Alighiero Boetti

(Turin, Italy 1940 – Rome, Italy 1994)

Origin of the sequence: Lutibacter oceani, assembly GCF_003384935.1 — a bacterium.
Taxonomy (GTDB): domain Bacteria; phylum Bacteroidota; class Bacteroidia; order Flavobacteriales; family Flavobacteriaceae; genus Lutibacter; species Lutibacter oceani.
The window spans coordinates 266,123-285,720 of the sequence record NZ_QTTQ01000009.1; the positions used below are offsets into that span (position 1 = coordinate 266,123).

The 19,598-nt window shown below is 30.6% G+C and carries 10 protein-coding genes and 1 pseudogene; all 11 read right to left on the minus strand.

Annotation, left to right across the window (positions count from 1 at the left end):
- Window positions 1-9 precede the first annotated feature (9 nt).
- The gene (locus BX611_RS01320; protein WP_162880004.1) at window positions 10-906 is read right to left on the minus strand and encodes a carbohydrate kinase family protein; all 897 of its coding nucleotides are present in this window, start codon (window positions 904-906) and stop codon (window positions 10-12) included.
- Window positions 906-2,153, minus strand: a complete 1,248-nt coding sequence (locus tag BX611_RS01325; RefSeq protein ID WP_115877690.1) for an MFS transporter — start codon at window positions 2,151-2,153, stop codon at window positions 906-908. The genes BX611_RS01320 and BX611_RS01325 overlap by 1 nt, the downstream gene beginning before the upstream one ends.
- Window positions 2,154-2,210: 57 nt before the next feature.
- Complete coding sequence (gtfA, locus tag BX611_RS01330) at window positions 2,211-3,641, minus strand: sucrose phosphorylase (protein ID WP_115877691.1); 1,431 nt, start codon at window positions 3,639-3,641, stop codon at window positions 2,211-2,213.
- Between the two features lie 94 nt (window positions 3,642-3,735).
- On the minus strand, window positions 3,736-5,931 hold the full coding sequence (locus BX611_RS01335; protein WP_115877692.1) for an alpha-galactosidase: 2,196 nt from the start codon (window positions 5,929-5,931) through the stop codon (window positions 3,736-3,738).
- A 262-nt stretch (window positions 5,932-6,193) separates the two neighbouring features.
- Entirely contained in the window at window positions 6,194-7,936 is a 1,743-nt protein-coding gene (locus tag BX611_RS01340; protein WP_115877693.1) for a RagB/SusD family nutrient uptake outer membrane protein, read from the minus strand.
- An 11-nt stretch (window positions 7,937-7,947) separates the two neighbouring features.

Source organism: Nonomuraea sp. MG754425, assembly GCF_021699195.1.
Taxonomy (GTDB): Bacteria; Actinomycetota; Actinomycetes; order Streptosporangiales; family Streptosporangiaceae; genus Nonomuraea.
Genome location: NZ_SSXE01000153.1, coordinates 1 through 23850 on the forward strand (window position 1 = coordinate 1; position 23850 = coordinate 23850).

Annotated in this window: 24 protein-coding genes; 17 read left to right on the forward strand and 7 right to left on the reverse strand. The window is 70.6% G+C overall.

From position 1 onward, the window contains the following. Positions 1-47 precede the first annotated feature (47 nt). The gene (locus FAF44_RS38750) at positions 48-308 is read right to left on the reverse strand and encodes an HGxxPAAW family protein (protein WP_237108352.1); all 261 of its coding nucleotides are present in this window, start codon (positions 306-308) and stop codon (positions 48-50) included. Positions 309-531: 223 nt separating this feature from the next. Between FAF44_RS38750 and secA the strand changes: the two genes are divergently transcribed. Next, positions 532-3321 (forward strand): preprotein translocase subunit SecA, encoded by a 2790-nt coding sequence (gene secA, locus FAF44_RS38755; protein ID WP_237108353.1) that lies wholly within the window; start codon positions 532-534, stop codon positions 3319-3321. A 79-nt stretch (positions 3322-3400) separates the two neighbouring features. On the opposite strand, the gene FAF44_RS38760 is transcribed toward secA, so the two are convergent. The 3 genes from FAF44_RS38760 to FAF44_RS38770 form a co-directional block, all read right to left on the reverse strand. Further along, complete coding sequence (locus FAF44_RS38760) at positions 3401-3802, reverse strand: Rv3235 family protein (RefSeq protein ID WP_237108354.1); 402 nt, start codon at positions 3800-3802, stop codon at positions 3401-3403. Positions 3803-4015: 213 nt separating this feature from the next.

Alighiero Boetti was one of the most important and influential Italian artists of the 20th century. He is a key member of the Arte Povera movement, the group of young artists who, in the end of the 1960s, favored the use of “poor” materials—both natural and non-natural—radically burst onto the Italian and international art scene. Boetti used materials related to the industrial context and the economic boom in Turin, creating works with stamps, pens, and magazine covers. His work addressed the changing geopolitical situation of his time, which he experienced firsthand during his travels in Ethiopia, Guatemala, and Afghanistan. Between 1971 and 1979 he set up a hotel in Kabul as an art project, and created large colored embroideries of globes in which each country is represented by its own national flag. Alighiero Boetti exhibited in the most emblematic exhibitions of his generation, from “Live in Your Head: When Attitudes Become Form” (Kunsthalle Bern, 1969) to “Contemporanea” (parking lot of Villa Borghese, Rome, 1973), and from “Identité italienne” (Centre G. Pompidou, Paris, 1981) to “The Italian Metamorphosis 1943–1968” (Solomon R. Guggenheim Museum, New York, 1994). He participated several times in the Venice Biennale, with a personal room at the 1990 edition, a posthumous tribute in 2001, and a major retrospective exhibition at the Cini Foundation in 2017. Among the most significant exhibitions in recent years, the “Game Plan” retrospective has been held in three prestigious venues (MoMA Museum of Modern Art in New York, Tate Modern in London, and the Museo Nacional Centro de Arte Reina Sofía in Madrid). Boetti’s work is exhibited in numerous museums both in Italy and around the world.